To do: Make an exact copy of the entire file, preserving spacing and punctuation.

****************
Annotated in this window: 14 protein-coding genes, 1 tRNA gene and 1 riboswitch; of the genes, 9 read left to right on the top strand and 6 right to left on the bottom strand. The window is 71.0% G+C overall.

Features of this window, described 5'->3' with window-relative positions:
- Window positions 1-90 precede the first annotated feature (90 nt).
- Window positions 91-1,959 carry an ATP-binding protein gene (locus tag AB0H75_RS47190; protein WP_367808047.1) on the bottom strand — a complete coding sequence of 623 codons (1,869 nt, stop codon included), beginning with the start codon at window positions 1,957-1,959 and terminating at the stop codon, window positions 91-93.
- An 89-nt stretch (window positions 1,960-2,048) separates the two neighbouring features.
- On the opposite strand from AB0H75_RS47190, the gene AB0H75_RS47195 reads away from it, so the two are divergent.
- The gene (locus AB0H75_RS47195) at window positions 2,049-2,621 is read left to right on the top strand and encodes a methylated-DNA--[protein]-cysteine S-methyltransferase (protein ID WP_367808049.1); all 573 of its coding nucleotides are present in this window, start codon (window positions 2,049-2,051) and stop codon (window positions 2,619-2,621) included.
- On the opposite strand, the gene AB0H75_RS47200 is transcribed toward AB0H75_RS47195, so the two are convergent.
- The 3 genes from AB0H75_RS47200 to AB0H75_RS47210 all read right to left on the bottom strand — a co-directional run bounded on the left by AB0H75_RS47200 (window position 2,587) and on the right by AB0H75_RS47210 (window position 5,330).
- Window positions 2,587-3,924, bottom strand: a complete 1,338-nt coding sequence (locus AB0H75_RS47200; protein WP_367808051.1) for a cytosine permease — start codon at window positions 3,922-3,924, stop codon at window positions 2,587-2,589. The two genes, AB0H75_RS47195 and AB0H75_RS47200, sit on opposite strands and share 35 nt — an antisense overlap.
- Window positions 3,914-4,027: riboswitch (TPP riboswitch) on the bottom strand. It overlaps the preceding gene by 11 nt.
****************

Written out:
Annotated in this window: 14 protein-coding genes, 1 tRNA gene and 1 riboswitch; of the genes, 9 read left to right on the top strand and 6 right to left on the bottom strand. The window is 71.0% G+C overall.

Features of this window, described 5'->3' with window-relative positions:
- Window positions 1-90 precede the first annotated feature (90 nt).
- Window positions 91-1,959 carry an ATP-binding protein gene (locus tag AB0H75_RS47190; protein WP_367808047.1) on the bottom strand — a complete coding sequence of 623 codons (1,869 nt, stop codon included), beginning with the start codon at window positions 1,957-1,959 and terminating at the stop codon, window positions 91-93.
- An 89-nt stretch (window positions 1,960-2,048) separates the two neighbouring features.
- On the opposite strand from AB0H75_RS47190, the gene AB0H75_RS47195 reads away from it, so the two are divergent.
- The gene (locus AB0H75_RS47195) at window positions 2,049-2,621 is read left to right on the top strand and encodes a methylated-DNA--[protein]-cysteine S-methyltransferase (protein ID WP_367808049.1); all 573 of its coding nucleotides are present in this window, start codon (window positions 2,049-2,051) and stop codon (window positions 2,619-2,621) included.
- On the opposite strand, the gene AB0H75_RS47200 is transcribed toward AB0H75_RS47195, so the two are convergent.
- The 3 genes from AB0H75_RS47200 to AB0H75_RS47210 all read right to left on the bottom strand — a co-directional run bounded on the left by AB0H75_RS47200 (window position 2,587) and on the right by AB0H75_RS47210 (window position 5,330).
- Window positions 2,587-3,924, bottom strand: a complete 1,338-nt coding sequence (locus AB0H75_RS47200; protein WP_367808051.1) for a cytosine permease — start codon at window positions 3,922-3,924, stop codon at window positions 2,587-2,589. The two genes, AB0H75_RS47195 and AB0H75_RS47200, sit on opposite strands and share 35 nt — an antisense overlap.
- Window positions 3,914-4,027: riboswitch (TPP riboswitch) on the bottom strand. It overlaps the preceding gene by 11 nt.